Madrid bombing suspect is extradited from Serbia
26 September 2005, MADRID — Moroccan Abdelmajid Bouchar, one of the suspected authors of the Madrid train bombings, arrived in Spain after being extradited from Serbia, where he was arrested in July.
26 September 2005
MADRID — Moroccan Abdelmajid Bouchar, one of the suspected authors of the Madrid train bombings, arrived in Spain after being extradited from Serbia, where he was arrested in July.
A judge immediately ruled that he would be held without bail and incommunicado at Madrid's Soto del Real prison until his first appearance in court, scheduled for Wednesday.
The Spanish Interior Ministry announced in a statement that Bouchar was arrested on board a train in Belgrade on 23 July. He was carrying a false Iraqi passport.
In August, the Spanish government requested the 22-year-old's extradition so that he can stand trial for the bombings of four commuter trains, in which 191 people were killed and 1,500 wounded.
Responsibility for Spain's worst terrorist incident - was claimed by Muslim militants who said they had acted on behalf of Al Qaeda to take revenge for the presence at that time of Spanish troops in Iraq.
Spanish authorities say that Bouchar is the man who on 3 April, 2004, detected the presence of security forces surrounding the apartment in the Madrid suburb of Leganes where he and several of the other alleged attackers were hiding.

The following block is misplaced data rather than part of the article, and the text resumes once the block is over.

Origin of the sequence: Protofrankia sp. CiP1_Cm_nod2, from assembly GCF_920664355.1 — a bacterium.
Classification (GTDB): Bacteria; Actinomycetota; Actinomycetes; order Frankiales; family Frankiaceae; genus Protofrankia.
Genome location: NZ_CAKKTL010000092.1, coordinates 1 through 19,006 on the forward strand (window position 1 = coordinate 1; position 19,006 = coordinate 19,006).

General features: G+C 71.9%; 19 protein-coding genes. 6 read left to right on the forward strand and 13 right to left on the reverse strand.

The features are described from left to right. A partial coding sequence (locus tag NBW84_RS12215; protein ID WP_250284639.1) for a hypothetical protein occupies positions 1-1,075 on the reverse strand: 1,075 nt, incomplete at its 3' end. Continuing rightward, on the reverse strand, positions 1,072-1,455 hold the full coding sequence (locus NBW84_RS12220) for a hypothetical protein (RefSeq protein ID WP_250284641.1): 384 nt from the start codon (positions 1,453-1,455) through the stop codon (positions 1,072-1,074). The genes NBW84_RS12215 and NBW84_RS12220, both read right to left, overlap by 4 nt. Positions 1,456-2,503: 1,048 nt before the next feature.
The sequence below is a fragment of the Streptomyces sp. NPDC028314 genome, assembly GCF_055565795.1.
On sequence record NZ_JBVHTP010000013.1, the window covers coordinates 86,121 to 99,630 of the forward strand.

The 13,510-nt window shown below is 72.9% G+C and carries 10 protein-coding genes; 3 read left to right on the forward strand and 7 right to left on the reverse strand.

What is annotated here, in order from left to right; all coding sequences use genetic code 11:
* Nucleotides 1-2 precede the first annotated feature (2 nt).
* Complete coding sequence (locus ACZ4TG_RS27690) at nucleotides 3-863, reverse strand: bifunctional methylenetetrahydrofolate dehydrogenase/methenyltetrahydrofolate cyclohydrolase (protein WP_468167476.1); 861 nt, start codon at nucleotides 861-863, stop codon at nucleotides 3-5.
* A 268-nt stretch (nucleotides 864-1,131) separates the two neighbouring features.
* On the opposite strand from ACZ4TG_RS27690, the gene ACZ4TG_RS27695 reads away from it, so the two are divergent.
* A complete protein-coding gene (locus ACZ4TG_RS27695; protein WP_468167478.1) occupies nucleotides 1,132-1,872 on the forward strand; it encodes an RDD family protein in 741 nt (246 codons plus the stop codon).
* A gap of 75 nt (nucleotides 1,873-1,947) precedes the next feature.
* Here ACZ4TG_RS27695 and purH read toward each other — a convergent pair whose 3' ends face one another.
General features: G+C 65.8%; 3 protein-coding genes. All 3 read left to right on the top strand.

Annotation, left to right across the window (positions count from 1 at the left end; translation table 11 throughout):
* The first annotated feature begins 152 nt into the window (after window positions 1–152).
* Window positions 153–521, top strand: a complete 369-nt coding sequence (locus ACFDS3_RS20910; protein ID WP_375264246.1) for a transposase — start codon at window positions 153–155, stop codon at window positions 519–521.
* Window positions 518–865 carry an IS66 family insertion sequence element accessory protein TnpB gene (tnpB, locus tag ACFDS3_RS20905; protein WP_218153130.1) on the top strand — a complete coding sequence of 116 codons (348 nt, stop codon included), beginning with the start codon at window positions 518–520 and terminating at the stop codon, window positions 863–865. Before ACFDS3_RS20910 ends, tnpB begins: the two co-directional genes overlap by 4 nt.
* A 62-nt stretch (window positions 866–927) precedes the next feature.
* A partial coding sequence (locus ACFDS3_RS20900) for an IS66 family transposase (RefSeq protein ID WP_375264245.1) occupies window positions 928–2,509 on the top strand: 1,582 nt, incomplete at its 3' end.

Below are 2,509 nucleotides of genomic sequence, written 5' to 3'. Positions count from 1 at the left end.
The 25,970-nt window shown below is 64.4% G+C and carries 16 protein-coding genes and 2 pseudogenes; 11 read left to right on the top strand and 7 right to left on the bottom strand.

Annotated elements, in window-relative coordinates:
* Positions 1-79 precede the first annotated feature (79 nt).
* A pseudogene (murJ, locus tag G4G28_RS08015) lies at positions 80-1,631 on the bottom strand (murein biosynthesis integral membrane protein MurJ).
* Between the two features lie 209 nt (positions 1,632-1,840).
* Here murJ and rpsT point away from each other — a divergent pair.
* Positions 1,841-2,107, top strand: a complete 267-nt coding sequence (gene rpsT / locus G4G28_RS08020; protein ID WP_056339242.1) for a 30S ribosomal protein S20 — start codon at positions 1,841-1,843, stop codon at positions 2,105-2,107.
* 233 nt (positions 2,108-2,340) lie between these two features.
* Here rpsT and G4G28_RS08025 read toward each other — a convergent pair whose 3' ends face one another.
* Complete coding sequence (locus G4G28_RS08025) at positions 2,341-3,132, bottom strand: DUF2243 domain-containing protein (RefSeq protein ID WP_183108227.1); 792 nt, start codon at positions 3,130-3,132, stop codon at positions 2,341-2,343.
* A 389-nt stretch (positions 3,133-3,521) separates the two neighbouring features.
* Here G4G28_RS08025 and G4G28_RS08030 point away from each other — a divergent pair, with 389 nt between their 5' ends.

After shouting a warning to his companions, he ran away and managed to escape the closing cordon.
After a stand-off between the seven militants in the apartment and police, the alleged terrorists killed themselves with a bomb. One policeman also died in the explosion.
The interior ministry says that Bouchar may have played a "decisive" role in the commuter train massacre because of his contacts and "close ties" with the other implicated persons.
Authorities also believe that he was holed up with and helped get supplies for the men hiding in the apartment.
Police found personal documentation belonging to Bouchar in the wrecked apartment, and they also detected several of his fingerprints in another house where the backpack bombs used to destroy the trains had been assembled.
Bouchar - whom Spanish police call "the deer" because he was a speedy track runner in Madrid - is thought to belong to the Moroccan Islamic Combatant Group, which was founded in 1983 and some of whose members have been living illegally in Spain since Madrid revoked their residence and work permits in August 2002.
Spanish authorities say that Bouchar entered Serbia across the border with Bulgaria on 2 2 July and lived for short periods in various towns while trying to get to Hungary or Bosnia Herzegovina, the latter of which has a majority Muslim population.
[Copyright EFE with Expatica]
Subject: Spanish news